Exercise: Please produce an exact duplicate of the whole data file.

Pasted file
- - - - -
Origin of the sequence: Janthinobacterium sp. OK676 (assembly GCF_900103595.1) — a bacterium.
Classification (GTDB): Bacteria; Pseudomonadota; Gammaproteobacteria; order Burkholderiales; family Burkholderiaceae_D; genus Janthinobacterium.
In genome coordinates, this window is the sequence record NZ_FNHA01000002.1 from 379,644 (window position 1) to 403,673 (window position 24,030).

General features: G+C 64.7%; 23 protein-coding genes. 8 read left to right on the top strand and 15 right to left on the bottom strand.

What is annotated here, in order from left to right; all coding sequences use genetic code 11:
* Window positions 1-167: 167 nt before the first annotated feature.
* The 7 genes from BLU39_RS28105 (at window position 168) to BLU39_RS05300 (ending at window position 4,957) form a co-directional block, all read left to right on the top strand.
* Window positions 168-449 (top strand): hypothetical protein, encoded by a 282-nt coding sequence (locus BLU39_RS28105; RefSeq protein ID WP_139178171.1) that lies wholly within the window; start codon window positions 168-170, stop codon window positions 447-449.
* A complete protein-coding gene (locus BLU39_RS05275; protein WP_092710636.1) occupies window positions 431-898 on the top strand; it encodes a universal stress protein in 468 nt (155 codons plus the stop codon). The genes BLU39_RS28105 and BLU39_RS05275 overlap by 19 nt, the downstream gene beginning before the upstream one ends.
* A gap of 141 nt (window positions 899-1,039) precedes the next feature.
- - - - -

Origin of the sequence: Janthinobacterium sp. OK676 (assembly GCF_900103595.1) — a bacterium.
Classification (GTDB): Bacteria; Pseudomonadota; Gammaproteobacteria; order Burkholderiales; family Burkholderiaceae_D; genus Janthinobacterium.
In genome coordinates, this window is the sequence record NZ_FNHA01000002.1 from 379,644 (window position 1) to 403,673 (window position 24,030).

General features: G+C 64.7%; 23 protein-coding genes. 8 read left to right on the top strand and 15 right to left on the bottom strand.

What is annotated here, in order from left to right; all coding sequences use genetic code 11:
* Window positions 1-167: 167 nt before the first annotated feature.
* The 7 genes from BLU39_RS28105 (at window position 168) to BLU39_RS05300 (ending at window position 4,957) form a co-directional block, all read left to right on the top strand.
* Window positions 168-449 (top strand): hypothetical protein, encoded by a 282-nt coding sequence (locus BLU39_RS28105; RefSeq protein ID WP_139178171.1) that lies wholly within the window; start codon window positions 168-170, stop codon window positions 447-449.
* A complete protein-coding gene (locus BLU39_RS05275; protein WP_092710636.1) occupies window positions 431-898 on the top strand; it encodes a universal stress protein in 468 nt (155 codons plus the stop codon). The genes BLU39_RS28105 and BLU39_RS05275 overlap by 19 nt, the downstream gene beginning before the upstream one ends.
* A gap of 141 nt (window positions 899-1,039) precedes the next feature.